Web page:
Kyrila Scully

Member
Apr 15, 2001
2,079
21
223
South Florida
I received my Commutator and have been thrilled by the photographs and accompanying article, but at the same time disheartened by the rapid deterioration of this once glorious ship. Perhaps it's time to put the submarines in dry dock and remember her as she was and still is. I have to wonder if any further research is still necessary at this point. It certainly will prove more dangerous as the deterioration increases. It's like making medical decisions for a dear loved one - whether or not to operate or resuscitate. Seems like it's a flatline to me. So sad.

Kyrila
 
Mar 3, 1998
2,745
41
0
Kyrila,

>>>I have to wonder if any further research is still necessary at this point.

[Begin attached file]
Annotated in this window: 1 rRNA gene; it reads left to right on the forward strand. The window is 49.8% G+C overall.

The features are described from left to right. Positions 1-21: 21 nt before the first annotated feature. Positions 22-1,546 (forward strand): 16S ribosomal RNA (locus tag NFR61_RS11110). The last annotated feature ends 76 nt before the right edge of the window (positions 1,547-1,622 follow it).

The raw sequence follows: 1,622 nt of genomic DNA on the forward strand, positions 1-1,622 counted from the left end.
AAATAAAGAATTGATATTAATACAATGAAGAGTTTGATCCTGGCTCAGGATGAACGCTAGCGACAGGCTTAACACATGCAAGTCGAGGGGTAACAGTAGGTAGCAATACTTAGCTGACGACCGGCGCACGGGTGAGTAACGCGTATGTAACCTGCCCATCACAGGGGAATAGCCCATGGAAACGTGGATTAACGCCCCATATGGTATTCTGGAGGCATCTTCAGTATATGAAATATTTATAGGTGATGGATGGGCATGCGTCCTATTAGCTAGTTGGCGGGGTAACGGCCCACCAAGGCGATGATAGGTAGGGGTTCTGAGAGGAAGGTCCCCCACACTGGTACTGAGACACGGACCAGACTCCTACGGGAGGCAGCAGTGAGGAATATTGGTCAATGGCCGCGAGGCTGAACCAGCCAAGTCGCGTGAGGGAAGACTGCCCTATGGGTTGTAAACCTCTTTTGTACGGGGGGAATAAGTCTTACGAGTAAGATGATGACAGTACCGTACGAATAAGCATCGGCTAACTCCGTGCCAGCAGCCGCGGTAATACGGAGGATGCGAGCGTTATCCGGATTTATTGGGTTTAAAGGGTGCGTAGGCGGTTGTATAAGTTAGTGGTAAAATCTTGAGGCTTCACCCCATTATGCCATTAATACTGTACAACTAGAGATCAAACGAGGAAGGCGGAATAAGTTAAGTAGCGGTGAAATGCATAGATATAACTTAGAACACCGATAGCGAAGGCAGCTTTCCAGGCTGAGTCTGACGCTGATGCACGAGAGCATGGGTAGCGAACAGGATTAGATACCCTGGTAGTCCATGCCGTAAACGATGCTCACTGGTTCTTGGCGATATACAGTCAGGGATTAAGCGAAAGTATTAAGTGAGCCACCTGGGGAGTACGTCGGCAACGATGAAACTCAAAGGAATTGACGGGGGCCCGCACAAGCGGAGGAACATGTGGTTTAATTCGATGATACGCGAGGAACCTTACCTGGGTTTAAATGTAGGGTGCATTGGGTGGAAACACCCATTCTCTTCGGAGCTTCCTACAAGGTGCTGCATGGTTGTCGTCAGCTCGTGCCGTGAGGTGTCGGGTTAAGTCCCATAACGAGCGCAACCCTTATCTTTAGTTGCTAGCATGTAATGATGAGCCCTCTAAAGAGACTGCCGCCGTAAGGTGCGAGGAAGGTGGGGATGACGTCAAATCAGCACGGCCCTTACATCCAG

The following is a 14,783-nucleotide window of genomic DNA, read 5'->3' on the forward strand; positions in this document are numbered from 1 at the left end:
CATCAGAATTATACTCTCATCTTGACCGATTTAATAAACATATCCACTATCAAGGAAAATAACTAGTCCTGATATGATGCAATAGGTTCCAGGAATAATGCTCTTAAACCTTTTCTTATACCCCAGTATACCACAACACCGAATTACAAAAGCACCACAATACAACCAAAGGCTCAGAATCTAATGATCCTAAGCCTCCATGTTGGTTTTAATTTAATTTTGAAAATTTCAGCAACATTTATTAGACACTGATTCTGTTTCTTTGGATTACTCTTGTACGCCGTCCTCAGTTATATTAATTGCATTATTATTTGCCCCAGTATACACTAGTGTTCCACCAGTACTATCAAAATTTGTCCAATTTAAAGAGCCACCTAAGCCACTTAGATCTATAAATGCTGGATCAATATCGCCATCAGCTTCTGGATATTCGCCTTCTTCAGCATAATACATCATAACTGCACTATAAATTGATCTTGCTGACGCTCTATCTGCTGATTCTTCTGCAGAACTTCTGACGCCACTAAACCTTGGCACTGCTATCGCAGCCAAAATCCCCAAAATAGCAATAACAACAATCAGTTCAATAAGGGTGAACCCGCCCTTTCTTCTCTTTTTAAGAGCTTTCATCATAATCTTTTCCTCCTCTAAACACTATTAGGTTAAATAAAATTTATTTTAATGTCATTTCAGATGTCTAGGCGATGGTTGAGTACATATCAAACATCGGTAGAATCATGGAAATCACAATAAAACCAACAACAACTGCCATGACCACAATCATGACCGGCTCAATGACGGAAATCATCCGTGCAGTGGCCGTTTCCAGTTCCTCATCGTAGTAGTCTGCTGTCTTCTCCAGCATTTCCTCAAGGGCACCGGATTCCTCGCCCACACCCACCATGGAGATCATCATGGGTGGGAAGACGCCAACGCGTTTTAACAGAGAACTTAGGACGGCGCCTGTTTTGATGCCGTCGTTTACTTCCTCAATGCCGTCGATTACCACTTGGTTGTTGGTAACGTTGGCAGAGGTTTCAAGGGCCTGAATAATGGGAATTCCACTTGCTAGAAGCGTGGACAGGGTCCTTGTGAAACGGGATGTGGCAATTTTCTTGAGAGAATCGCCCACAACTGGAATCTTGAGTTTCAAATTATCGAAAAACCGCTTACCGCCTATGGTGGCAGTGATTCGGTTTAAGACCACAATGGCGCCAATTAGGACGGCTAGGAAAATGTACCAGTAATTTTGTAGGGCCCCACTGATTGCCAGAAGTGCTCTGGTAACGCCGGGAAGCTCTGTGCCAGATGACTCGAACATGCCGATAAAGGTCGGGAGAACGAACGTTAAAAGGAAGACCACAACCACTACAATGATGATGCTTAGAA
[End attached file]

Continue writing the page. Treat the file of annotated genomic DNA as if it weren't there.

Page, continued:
No offense, but my answer to this is a resounding "Yes!" Before 2001, no one today could speak to what the inside of Titanic's Silent Room looked like. If anyone had guessed, based on known facts, they would have been wrong. If you were thrilled by the images captured during the 2001 expedition, it was because the wreck was speaking to you. All of the new "finds" have been there all along and the technology has only recently gotten to the point where they could be found. In other words, with each new expedition, we learn more and more about the ship and the people who sailed in her. What else does the wreck have to tell us, but we haven't yet been able to hear?